As governments and markets around the world work to make sense of Britain’s vote last week to leave the European Union, President Barack Obama dismissed the global reaction to the seismic move as “hysteria”.
In an interview on NPR’s “Fresh Air”, Obama said he did not “anticipate that there is going to be major cataclysmic changes” as a consequence of the UK’s so-called Brexit vote. Europe’s core values will remain the same, the president said, as will its international priorities. And he downplayed concern that the UK’s exit from the EU was a sign of larger nationalist sentiments across the continent.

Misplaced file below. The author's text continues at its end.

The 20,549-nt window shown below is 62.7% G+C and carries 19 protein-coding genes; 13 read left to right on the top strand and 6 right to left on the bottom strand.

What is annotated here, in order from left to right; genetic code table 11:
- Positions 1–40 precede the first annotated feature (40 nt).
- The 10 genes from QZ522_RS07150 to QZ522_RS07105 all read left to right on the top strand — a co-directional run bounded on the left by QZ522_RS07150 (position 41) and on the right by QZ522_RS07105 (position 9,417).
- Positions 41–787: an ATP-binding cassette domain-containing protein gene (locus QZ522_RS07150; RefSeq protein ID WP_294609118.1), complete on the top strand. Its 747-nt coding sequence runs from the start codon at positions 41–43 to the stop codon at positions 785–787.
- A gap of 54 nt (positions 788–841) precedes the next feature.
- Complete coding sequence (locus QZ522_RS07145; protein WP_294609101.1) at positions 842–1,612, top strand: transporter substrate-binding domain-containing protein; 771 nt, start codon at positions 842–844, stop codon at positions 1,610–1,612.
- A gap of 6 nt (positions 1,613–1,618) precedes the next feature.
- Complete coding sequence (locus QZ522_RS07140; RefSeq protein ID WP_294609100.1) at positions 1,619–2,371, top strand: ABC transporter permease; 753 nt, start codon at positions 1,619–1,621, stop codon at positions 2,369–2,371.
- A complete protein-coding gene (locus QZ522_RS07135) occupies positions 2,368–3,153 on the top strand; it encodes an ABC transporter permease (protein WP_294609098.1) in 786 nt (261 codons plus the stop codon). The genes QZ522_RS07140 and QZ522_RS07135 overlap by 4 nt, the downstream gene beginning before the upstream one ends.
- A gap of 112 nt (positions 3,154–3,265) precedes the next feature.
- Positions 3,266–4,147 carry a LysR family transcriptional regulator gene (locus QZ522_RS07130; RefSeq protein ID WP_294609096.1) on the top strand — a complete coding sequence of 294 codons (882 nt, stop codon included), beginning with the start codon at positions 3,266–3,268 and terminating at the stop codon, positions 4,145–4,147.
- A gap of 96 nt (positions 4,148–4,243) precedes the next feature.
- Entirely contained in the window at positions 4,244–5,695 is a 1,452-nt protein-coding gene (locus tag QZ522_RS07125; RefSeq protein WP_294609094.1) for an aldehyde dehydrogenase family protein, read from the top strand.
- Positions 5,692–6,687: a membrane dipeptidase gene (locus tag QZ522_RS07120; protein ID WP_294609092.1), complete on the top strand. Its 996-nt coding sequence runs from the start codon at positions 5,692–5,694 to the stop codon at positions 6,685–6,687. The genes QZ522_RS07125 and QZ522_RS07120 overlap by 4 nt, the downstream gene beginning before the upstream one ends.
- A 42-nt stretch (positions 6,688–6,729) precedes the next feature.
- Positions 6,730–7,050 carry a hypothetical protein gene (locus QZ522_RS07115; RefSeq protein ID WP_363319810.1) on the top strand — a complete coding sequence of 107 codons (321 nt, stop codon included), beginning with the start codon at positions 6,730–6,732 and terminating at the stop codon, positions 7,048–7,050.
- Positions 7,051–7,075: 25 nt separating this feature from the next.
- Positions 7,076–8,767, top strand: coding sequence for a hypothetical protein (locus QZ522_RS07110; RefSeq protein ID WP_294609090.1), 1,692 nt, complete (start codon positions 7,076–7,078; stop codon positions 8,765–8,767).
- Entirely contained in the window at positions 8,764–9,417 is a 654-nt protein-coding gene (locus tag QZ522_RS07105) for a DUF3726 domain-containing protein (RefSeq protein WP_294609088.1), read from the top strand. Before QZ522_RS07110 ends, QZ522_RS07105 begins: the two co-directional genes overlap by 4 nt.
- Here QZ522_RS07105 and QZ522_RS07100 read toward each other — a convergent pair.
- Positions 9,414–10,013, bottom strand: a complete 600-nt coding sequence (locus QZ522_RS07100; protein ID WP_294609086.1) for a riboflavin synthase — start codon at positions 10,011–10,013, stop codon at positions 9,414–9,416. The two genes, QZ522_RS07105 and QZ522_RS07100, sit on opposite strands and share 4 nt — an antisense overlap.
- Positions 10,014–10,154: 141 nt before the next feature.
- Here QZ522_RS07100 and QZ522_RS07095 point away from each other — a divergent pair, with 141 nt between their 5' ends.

“I would not overstate it. There has been a little bit of hysteria, post Brexit vote,” Obama said. “As if somehow NATO is gone and the transatlantic alliance is dissolving and every country is rushing off to its own corner. That’s not what’s happening.”
President Obama characterised the U.K. vote as little more than its citizens pressing the “pause button” on European integration, frustrated with the bureaucracy that is unavoidable among a group of 28 member states with diverse economies and cultures. He predicted that the UK would end up with a situation similar to Norway, which is not an EU member but aligns itself on “almost every issue with Europe and us”.
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